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The first year I used MycoGrow, the second year I used Great White I think or maybe Myco Maximum. I forgot Whatever, an inoculant with a wide variety of Bacillus species is probably best. They did use a strain of Bacillus pumilis is their tests which did show great results. Bacillus pumilis spores are in pretty much a standard PGPR in every combo Myco inoculant. Even BiotaMax includes Bacillus pumilis. Bio-Tone does too I'm sure because all the other Espoma Tones do. Either way I would still use a combo Myco inoculant to insure you get good inoculation of Bacillus species around the roots. It would be cool if you guys could replicate the results in your own garden.


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Old May 2, 2015   #5
JamesL
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That is interesting Ray. I got killed with cuke beetles 2 years ago, and none last year.
I do use Ami's preplant dip - Mycogrow, Biotamax and Actinovate.
Definitely did it last year, but 2 years ago I am not sure....

I was eyeballing this kaolin clay product - Surround WP - last year and never did get it.
http://www.groworganic.com/surround-25-lb.html
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Old May 2, 2015   #6
BigVanVader
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First off thanks for this post. I live near Clemson and had never heard this info before. Cucumber beetles and squash bugs were so bad for me here that I resorted to growing under row covers until bloom, and some plants still get killed. I am gonna have to try this for sure.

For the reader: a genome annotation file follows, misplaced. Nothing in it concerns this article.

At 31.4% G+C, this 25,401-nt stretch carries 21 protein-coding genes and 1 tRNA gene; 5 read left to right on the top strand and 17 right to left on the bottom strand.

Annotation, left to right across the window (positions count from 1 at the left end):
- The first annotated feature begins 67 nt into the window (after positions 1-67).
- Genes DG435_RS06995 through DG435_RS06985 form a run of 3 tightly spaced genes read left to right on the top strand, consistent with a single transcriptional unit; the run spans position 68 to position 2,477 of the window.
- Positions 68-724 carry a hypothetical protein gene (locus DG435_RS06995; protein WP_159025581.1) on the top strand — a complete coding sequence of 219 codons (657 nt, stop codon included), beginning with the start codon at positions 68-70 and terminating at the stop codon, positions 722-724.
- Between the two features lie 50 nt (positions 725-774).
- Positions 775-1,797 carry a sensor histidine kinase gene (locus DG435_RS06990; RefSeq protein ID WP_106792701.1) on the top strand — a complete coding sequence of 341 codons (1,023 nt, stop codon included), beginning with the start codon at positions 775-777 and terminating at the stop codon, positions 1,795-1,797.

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Old May 3, 2015   #7
Lindalana
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Are there any myco mixes that have Bacillus and not Trichoderma in it? I am a bit concerned to use mixes with trichoderma and am staying away till future info released.
I primarily use Bioorganics Myco with AACT, do not mean in one application of course. Powder goes on the roots and routine foliar applications of AACT later follow
http://www.smilinggardener.com/sale/...hizae-for-sale
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Old May 3, 2015   #8
RayR
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Quote:
Originally Posted by Lindalana View Post
Are there any myco mixes that have Bacillus and not Trichoderma in it? I am a bit concerned to use mixes with trichoderma and am staying away till future info released.
I primarily use Bioorganics Myco with AACT, do not mean in one application of course. Powder goes on the roots and routine foliar applications of AACT later follow
http://www.smilinggardener.com/sale/...hizae-for-sale
Bacillus only inoculants seem to be hard to find but check out Roots BioPak